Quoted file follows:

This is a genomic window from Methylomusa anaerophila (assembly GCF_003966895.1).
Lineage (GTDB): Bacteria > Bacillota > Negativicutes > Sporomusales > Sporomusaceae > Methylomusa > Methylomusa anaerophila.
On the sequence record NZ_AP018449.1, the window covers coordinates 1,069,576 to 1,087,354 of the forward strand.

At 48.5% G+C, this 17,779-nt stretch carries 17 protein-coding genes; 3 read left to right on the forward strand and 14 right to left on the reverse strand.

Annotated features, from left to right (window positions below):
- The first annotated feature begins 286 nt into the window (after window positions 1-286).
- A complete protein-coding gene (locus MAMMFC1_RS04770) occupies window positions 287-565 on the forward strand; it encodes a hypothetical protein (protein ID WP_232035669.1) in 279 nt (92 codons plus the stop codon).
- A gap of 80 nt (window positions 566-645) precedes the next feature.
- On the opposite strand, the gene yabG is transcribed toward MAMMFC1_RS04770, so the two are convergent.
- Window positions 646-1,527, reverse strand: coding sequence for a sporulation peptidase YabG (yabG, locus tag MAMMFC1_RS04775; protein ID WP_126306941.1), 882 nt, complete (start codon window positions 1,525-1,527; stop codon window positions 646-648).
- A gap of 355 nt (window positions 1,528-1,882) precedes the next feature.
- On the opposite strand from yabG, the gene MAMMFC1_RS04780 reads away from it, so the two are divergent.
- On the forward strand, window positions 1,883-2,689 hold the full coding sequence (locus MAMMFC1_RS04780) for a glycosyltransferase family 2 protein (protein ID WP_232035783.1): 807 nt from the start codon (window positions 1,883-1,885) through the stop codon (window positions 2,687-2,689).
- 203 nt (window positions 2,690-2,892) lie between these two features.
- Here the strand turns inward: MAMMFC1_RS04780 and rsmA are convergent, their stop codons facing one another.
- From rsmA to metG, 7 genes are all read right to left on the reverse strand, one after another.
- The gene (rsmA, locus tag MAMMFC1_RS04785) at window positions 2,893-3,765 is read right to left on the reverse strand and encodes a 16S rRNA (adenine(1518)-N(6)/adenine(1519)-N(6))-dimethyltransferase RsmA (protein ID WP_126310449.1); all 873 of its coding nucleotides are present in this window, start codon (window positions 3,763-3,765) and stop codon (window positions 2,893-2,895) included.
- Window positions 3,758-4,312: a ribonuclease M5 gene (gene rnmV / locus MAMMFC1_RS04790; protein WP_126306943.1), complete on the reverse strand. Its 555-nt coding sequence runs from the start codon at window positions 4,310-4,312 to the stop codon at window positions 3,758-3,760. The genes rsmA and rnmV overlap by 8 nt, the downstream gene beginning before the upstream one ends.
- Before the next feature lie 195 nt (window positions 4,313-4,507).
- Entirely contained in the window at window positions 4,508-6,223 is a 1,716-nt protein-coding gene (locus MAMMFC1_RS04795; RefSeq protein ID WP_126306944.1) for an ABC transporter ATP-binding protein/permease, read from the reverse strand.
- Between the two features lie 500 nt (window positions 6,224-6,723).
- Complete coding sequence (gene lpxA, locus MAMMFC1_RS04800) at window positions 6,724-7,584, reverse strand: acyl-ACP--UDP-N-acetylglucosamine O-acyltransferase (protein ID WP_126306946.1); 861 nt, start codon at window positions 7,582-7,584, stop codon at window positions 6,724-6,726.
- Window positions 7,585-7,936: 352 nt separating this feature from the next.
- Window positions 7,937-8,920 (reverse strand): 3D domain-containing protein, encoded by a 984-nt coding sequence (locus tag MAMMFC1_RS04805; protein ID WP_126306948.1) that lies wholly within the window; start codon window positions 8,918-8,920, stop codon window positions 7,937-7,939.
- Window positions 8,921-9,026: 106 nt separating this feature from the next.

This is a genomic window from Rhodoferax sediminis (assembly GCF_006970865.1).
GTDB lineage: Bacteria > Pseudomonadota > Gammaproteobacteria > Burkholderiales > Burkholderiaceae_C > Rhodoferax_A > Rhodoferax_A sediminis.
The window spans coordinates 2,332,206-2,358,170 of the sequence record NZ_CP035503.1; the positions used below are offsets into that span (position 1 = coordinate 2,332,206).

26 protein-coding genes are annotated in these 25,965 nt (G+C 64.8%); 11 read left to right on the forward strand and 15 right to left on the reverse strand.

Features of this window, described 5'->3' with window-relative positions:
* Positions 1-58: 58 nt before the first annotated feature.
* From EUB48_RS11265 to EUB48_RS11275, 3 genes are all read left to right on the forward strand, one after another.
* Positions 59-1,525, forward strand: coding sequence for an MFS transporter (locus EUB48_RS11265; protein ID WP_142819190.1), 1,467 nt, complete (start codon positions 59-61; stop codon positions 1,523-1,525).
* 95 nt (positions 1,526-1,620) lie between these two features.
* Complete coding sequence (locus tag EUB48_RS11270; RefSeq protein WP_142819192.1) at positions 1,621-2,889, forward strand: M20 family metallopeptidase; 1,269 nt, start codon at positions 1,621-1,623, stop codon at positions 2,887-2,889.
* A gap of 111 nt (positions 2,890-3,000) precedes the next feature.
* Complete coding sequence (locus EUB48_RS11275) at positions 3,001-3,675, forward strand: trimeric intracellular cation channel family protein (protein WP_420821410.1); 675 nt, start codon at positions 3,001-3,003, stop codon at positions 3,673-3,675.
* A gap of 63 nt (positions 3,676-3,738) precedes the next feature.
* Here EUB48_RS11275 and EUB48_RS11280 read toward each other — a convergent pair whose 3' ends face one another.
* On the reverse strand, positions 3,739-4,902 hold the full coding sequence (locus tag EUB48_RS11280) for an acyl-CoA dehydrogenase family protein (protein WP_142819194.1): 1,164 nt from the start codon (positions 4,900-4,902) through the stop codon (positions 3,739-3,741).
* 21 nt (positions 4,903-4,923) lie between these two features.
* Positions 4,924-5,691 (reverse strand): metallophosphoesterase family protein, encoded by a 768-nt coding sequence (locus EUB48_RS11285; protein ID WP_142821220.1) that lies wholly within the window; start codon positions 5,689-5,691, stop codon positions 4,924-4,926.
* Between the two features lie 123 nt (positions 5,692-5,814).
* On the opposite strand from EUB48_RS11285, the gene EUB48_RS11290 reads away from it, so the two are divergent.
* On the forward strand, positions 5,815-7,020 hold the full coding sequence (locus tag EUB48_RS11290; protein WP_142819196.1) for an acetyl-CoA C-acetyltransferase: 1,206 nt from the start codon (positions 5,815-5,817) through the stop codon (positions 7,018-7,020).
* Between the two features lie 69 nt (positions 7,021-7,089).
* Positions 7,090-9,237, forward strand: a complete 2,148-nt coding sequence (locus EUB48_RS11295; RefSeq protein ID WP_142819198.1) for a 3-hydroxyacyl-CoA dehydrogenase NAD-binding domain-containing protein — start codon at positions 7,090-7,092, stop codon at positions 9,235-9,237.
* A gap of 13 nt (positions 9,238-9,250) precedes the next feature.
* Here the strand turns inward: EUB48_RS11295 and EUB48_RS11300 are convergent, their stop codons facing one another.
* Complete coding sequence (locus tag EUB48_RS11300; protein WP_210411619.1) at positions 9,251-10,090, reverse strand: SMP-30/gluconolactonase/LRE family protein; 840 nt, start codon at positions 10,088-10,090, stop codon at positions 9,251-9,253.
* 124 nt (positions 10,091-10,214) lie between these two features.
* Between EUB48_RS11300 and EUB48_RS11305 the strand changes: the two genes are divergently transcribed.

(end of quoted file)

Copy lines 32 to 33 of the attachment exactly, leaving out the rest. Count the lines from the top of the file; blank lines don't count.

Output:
* From EUB48_RS11265 to EUB48_RS11275, 3 genes are all read left to right on the forward strand, one after another.
* Positions 59-1,525, forward strand: coding sequence for an MFS transporter (locus EUB48_RS11265; protein ID WP_142819190.1), 1,467 nt, complete (start codon positions 59-61; stop codon positions 1,523-1,525).